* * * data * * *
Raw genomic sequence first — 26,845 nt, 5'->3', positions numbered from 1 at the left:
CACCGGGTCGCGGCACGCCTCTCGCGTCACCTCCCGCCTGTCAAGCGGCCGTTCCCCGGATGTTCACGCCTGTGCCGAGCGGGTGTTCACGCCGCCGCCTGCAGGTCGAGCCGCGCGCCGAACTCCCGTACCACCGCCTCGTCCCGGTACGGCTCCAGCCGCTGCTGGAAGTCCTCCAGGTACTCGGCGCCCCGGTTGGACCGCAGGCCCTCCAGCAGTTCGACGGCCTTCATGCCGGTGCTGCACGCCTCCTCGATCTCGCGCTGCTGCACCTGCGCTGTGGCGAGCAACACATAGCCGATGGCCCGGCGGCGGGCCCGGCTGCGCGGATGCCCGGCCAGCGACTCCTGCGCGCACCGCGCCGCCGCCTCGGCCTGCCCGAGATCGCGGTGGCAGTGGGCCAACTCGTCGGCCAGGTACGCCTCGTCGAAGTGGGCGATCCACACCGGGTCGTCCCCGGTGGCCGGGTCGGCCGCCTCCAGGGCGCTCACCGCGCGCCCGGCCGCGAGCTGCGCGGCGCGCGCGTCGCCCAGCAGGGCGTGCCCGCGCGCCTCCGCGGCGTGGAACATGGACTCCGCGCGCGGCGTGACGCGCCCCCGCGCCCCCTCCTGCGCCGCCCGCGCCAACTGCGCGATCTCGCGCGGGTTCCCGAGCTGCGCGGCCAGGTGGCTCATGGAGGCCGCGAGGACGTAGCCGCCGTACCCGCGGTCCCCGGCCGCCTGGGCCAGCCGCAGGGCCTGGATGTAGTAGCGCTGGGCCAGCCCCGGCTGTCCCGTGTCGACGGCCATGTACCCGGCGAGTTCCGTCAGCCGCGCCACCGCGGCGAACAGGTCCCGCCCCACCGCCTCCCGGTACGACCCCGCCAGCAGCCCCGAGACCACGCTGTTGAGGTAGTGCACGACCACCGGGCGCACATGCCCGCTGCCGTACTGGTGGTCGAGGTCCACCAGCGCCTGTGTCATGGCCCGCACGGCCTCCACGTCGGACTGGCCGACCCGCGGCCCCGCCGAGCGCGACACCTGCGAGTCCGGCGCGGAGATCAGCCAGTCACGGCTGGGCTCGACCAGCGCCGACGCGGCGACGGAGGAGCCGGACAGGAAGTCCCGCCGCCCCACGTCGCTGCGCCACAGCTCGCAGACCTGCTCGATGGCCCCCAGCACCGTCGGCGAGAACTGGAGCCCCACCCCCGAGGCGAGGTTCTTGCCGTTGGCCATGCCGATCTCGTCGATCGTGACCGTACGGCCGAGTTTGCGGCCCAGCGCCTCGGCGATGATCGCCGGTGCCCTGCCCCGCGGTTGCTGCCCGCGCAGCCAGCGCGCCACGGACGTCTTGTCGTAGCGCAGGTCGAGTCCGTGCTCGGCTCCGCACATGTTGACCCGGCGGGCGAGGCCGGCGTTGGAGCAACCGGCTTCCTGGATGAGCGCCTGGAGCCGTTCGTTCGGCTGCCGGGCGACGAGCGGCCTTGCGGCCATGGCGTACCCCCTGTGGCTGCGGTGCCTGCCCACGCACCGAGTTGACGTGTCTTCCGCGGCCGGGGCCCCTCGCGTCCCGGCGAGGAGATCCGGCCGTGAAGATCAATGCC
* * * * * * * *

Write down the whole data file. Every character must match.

Raw genomic sequence first — 26,845 nt, 5'->3', positions numbered from 1 at the left:
CACCGGGTCGCGGCACGCCTCTCGCGTCACCTCCCGCCTGTCAAGCGGCCGTTCCCCGGATGTTCACGCCTGTGCCGAGCGGGTGTTCACGCCGCCGCCTGCAGGTCGAGCCGCGCGCCGAACTCCCGTACCACCGCCTCGTCCCGGTACGGCTCCAGCCGCTGCTGGAAGTCCTCCAGGTACTCGGCGCCCCGGTTGGACCGCAGGCCCTCCAGCAGTTCGACGGCCTTCATGCCGGTGCTGCACGCCTCCTCGATCTCGCGCTGCTGCACCTGCGCTGTGGCGAGCAACACATAGCCGATGGCCCGGCGGCGGGCCCGGCTGCGCGGATGCCCGGCCAGCGACTCCTGCGCGCACCGCGCCGCCGCCTCGGCCTGCCCGAGATCGCGGTGGCAGTGGGCCAACTCGTCGGCCAGGTACGCCTCGTCGAAGTGGGCGATCCACACCGGGTCGTCCCCGGTGGCCGGGTCGGCCGCCTCCAGGGCGCTCACCGCGCGCCCGGCCGCGAGCTGCGCGGCGCGCGCGTCGCCCAGCAGGGCGTGCCCGCGCGCCTCCGCGGCGTGGAACATGGACTCCGCGCGCGGCGTGACGCGCCCCCGCGCCCCCTCCTGCGCCGCCCGCGCCAACTGCGCGATCTCGCGCGGGTTCCCGAGCTGCGCGGCCAGGTGGCTCATGGAGGCCGCGAGGACGTAGCCGCCGTACCCGCGGTCCCCGGCCGCCTGGGCCAGCCGCAGGGCCTGGATGTAGTAGCGCTGGGCCAGCCCCGGCTGTCCCGTGTCGACGGCCATGTACCCGGCGAGTTCCGTCAGCCGCGCCACCGCGGCGAACAGGTCCCGCCCCACCGCCTCCCGGTACGACCCCGCCAGCAGCCCCGAGACCACGCTGTTGAGGTAGTGCACGACCACCGGGCGCACATGCCCGCTGCCGTACTGGTGGTCGAGGTCCACCAGCGCCTGTGTCATGGCCCGCACGGCCTCCACGTCGGACTGGCCGACCCGCGGCCCCGCCGAGCGCGACACCTGCGAGTCCGGCGCGGAGATCAGCCAGTCACGGCTGGGCTCGACCAGCGCCGACGCGGCGACGGAGGAGCCGGACAGGAAGTCCCGCCGCCCCACGTCGCTGCGCCACAGCTCGCAGACCTGCTCGATGGCCCCCAGCACCGTCGGCGAGAACTGGAGCCCCACCCCCGAGGCGAGGTTCTTGCCGTTGGCCATGCCGATCTCGTCGATCGTGACCGTACGGCCGAGTTTGCGGCCCAGCGCCTCGGCGATGATCGCCGGTGCCCTGCCCCGCGGTTGCTGCCCGCGCAGCCAGCGCGCCACGGACGTCTTGTCGTAGCGCAGGTCGAGTCCGTGCTCGGCTCCGCACATGTTGACCCGGCGGGCGAGGCCGGCGTTGGAGCAACCGGCTTCCTGGATGAGCGCCTGGAGCCGTTCGTTCGGCTGCCGGGCGACGAGCGGCCTTGCGGCCATGGCGTACCCCCTGTGGCTGCGGTGCCTGCCCACGCACCGAGTTGACGTGTCTTCCGCGGCCGGGGCCCCTCGCGTCCCGGCGAGGAGATCCGGCCGTGAAGATCAATGCC